There has long been interest in using for mariculture (of plants or animals) the artificial, nutrient-laden, cold-water upwelling associated with the operation of ocean thermal plants. Such mariculture would utilize for fertilizer the nutrients (phosphates, nitrates, and CO2) dissolved in the upwelled cold water. But nowadays the potential viability of this co-product application would need to be reexamined, in view of the possibility that an open-ocean mariculture operation, as an adjunct to normal plant operation, could result in liberating some of the CO2 contained in the cold water into the atmosphere. Furthermore, although kelp plants, for example, fare well in a cold-water environment, conducting an open-ocean mariculture operation near the surface could result in reducing the temperature of the warm surface water fueling the ocean thermal plant, hence make the two activities incompatible.
Besides the above thermal and CO2 considerations, there are many other environmental aspects of operating ocean thermal plants and plantships. Numerous studies have been conducted regarding possible environmental impacts of ocean thermal power plants, such as: impingement and entrainment of marine organisms; possible discharges of CO2, biocides, corrosion products and working fluids; and artificial reef, nesting, and migration aspects. Those studies indicated that such potential impacts can be satisfactorily dealt with. For example, see a 1990 report by Green and Guenther, and a 1986 study report by Myers et al. The latter, conducted by researchers at NOAA and Argonne National Laboratory for the National Marine Fisheries Service (NMFS) of NOAA, is available at this URL.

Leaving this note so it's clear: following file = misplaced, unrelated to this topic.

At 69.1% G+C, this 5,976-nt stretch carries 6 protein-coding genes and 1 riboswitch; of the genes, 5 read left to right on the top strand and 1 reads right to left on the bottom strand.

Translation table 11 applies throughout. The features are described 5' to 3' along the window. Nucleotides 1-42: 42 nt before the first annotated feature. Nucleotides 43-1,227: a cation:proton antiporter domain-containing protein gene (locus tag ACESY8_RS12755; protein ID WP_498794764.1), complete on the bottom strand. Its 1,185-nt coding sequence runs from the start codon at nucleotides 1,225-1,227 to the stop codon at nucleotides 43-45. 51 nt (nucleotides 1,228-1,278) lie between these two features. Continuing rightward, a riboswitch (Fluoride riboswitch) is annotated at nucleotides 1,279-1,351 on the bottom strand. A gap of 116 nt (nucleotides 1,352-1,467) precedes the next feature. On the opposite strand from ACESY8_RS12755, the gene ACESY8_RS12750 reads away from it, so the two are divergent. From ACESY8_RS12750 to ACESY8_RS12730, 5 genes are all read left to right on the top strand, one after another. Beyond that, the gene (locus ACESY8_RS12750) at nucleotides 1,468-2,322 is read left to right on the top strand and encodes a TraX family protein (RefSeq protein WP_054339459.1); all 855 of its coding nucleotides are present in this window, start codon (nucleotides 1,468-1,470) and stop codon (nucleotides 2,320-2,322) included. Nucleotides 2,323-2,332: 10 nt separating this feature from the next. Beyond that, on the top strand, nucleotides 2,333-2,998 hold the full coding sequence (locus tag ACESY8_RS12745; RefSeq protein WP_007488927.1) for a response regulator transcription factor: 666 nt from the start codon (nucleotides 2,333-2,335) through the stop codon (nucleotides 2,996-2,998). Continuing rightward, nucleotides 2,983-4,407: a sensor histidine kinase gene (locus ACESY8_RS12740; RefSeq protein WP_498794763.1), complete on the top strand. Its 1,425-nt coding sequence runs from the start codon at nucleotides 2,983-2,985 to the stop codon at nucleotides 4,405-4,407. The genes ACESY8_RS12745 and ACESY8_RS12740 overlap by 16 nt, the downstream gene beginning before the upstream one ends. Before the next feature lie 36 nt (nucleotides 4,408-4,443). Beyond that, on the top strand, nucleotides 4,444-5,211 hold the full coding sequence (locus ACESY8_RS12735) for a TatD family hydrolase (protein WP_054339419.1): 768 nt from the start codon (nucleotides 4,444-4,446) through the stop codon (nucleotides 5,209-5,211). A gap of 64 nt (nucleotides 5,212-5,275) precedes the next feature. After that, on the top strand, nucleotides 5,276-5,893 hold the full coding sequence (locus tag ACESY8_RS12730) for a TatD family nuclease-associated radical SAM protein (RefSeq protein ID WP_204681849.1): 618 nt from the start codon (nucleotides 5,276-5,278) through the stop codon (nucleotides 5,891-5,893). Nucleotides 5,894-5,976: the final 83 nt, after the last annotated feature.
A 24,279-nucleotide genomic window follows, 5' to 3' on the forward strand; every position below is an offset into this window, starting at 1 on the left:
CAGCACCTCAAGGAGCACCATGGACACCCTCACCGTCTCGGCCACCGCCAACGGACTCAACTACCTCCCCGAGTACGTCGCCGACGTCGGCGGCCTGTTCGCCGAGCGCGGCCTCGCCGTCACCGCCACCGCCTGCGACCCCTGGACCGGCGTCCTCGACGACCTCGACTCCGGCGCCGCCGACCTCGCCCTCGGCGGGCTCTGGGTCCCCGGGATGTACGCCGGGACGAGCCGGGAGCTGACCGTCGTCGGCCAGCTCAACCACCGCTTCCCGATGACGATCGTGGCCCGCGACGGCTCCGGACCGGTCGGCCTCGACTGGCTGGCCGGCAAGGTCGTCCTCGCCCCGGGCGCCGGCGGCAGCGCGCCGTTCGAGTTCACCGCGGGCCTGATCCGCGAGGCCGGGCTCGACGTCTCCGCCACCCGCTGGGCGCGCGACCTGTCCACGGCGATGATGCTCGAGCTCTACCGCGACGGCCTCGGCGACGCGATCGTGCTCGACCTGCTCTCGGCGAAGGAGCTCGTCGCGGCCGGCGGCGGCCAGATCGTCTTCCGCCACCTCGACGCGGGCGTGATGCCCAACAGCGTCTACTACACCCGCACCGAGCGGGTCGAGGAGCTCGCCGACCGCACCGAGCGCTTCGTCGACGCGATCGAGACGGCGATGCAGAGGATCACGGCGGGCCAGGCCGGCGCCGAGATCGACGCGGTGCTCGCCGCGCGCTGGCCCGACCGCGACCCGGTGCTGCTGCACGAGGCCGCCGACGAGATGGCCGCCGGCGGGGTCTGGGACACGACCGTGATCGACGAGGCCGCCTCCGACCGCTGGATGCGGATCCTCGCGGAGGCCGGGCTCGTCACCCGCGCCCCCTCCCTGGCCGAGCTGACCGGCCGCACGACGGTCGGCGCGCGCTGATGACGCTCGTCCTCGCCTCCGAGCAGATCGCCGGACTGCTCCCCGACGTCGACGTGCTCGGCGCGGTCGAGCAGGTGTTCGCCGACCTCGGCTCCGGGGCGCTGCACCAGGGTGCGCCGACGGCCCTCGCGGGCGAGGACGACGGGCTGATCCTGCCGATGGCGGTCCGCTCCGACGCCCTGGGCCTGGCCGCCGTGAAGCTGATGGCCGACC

Those studies probably need updating today, in view of growing concerns about global warming. In particular, further R&D will be desirable on how to avoid liberating CO2 from ocean thermal plants, and for modeling various environmental aspects of operating a fleet of ocean thermal power plants and plantships.
Despite the absence of updated studies in these areas, conjectures are being made, often without much basis, as to what environmental effects might occur as a consequence of large-scale implementation of ocean thermal energy extraction. For example, forecasts are being made regarding how much electrical power can ultimately be extracted from the vast available ocean thermal resource. It is my contention that—in the absence of hard data resulting from significant operational experience with commercial ocean thermal plants—it is currently premature to forecast likely environmental impacts or make valid quantitative forecasts of total recoverable power.
As deployment of this technology proceeds, it will be important for the environmental community to develop the modeling tools needed to forecast possible environmental effects. The adaptation of existing finite-element modeling tools is underway for applying them to the pilot plant. As part of the procedures for satisfying the NOAA licensing requirements for siting, building, and operating the pilot plant, there will probably be a year of preliminary environmental monitoring at the proposed site off Hawaii, followed by a second year to validate those measurements, compare them with modeling results, and exclude any anomalies.
The next step will be to model an array of commercial plants located around markets such as Hawaii, Puerto Rico, and Florida. Finally, as more plants are placed in operation, global models will be needed to assess any concerns about large global ocean currents. As a fleet of ocean thermal plants and plantships emerges, data will become available to validate models and assumptions, and the parameters needed for such forecasting will start becoming available.
Much will depend upon how these plants and plantships are developed, deployed, and operated—such as how their effluent seawater is discharged—and upon the degree of implementation of this technology. Those details will evolve with time and are presently rather unpredictable, since there are too many parameters, imponderables, and unknowns to reach valid conclusions in these areas.